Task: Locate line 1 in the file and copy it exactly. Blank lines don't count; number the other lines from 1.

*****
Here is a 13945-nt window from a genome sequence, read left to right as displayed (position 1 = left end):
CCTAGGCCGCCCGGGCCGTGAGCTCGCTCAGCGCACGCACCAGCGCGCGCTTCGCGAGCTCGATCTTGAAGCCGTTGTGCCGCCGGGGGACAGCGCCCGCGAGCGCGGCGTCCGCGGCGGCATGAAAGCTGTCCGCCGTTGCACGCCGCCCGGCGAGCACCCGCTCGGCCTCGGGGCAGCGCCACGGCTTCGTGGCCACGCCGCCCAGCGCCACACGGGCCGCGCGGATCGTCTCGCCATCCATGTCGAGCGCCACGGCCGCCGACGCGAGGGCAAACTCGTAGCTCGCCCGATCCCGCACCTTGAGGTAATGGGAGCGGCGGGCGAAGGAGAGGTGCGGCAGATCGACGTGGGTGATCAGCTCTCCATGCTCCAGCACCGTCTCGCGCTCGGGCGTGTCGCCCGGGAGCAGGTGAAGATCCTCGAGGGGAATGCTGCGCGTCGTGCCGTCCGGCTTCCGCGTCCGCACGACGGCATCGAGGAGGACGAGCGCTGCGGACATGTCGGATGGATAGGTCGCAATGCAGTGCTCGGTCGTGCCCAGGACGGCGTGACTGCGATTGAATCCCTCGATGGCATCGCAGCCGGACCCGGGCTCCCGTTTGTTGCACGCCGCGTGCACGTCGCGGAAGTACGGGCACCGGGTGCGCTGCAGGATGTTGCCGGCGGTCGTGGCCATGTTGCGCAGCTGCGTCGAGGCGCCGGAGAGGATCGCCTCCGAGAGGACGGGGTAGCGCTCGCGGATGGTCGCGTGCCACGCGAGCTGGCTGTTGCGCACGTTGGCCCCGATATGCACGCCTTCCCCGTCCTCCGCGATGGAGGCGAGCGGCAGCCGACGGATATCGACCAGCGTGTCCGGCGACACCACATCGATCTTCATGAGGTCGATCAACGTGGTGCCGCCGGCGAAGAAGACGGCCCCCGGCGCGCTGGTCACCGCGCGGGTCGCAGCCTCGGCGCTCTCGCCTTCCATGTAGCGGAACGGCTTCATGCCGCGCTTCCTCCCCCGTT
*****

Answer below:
Here is a 13945-nt window from a genome sequence, read left to right as displayed (position 1 = left end):